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Appeal on News Rack Law Rejected

Pornography: U.S. Supreme Court turns down challenge to state ban on sale of explicit materials in vending machines.


WASHINGTON — Coin-operated news boxes featuring sex-oriented magazines and newspapers may soon disappear from California's streets and sidewalks.

A state law that makes it a crime to display such publications in an unattended news rack was cleared to take effect by the Supreme Court on Monday.

The justices unanimously denied a final free-speech appeal filed by two Hollywood distributors of magazines known as Hollywood Playdate, Kinky and Swinger.

Though the 1994 law has been upheld by two lower courts, judges have blocked the state from enforcing it pending the appeals.

State Atty. Gen. Dan Lungren hailed the decision and said it was long overdue.

"After two years of legal battles, the state will finally be able to implement a law which was designed to protect children from sexually explicit publications," he said.

State lawyers and anti-pornography activists said the measure closes a loophole in the law.

It is already illegal under state law to "knowingly" sell sexually explicit material to minors. But distributors of "adult" material could evade the law by putting their publications in unattended news boxes, activists said.

Until now, "any child with four quarters could purchase these magazines with hard-core depictions of sex and solicitations involving sex," said Janet M. Larue, counsel for the National Law Center for Children and Families in Santa Ana, which pushed for the law. "This is the culmination of a long fight, and it's a much-sought-after victory for parents."

But Stanley Fleishman, the Century City lawyer who appealed the case, called the outcome "a great loss for the 1st Amendment. This is the first such law that I know of that says the government can limit what adults buy on the street in the name of protecting little darlings who might be corrupted by nude pictures."

The law was challenged on free-speech grounds by two Hollywood publishers, Bryan Crawford and Jim Atwell, who put out a number of "adult newspapers," including the Sun. They also distribute the monthly magazines Kinky and Swinger through news boxes.

Fleishman said he was disappointed that the high court denied his appeal without comment (Crawford vs. Lungren, 96-1092), refusing to wait until it had heard arguments in an Internet case on Wednesday.

"The Internet case involves basically the same issue: whether the government can limit what adults read in order to protect children," Fleishman said.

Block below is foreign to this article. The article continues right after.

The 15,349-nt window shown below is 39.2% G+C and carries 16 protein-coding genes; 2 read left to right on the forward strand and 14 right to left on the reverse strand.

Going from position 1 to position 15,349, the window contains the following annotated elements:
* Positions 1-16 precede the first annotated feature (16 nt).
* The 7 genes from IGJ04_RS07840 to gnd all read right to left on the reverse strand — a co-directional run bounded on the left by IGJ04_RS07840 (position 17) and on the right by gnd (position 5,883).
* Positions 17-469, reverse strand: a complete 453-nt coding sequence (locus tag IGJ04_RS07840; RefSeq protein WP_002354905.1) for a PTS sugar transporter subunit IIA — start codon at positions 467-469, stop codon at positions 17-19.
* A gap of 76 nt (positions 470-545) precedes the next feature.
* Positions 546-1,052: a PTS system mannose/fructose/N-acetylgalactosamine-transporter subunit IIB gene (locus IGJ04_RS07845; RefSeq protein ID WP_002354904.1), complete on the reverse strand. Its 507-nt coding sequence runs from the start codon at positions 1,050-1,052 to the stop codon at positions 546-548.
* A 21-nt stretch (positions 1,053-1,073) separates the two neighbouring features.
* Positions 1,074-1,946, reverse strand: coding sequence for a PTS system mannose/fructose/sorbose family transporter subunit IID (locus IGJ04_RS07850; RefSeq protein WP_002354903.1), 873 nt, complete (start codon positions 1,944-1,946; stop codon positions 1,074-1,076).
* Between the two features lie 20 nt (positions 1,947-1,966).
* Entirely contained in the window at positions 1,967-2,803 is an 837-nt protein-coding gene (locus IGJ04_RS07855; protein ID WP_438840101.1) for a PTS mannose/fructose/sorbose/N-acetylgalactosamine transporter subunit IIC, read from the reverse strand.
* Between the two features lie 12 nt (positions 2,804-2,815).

Last year, Congress made it illegal to "display" pornography on the Internet, but a three-judge court in Philadelphia quickly struck down the measure on the grounds that it was vague and went too far in limiting free expression among adults.

The news box distributors tried the same arguments, but failed in the federal courts in California.

After a trial in Los Angeles, U.S. District Judge Manuel Real upheld the law in 1995, ruling the state had "a compelling interest in shielding minors from the influence of literature" that is pornographic. Last September, the U.S. 9th Circuit Court of Appeals in San Francisco came to the same conclusion.

The law imposes a $2,000 fine and up to a year in jail for "any person who knowingly displays, sells or offers to sell . . . any harmful matter . . . in any coin-operated vending machine that is not supervised by an adult and that is located in a public place." The law defines "harmful matter" as material that the "average person applying contemporary statewide standards" would say "appeals to the prurient interest and . . . depicts or describes in a patently offensive way sexual conduct."

The law also says news box owners can protect themselves from prosecution by using a credit card or coding numbers that are limited to adults, but Fleishman said that it is not a realistic option.

Still, the Century City lawyer said he and his clients are not giving up.

"Now we will have to fight them on whether these publications are 'harmful matter,' " he said. "California is a fairly liberal state and, in my judgments, these publications are not outside the statewide standards."

Meanwhile, in other actions, the court:

* Asked the Justice Department for guidance on whether Indian tribes in California have a right to offer high-stakes gambling on their reservations.

Last year, the U.S. 9th Circuit Court of Appeals dealt the tribes a setback by ruling they can offer only the gaming that California permits by law.

This means a lottery and horse racing, state officials say. But the tribes say federal law gives them the right to offer all forms of electronic gaming because the state lottery includes electronic devices. Before ruling on that issue in the case (Sychuan Band vs. Wilson, 96-1059), the justices asked the U.S. solicitor general for his view of the federal law.

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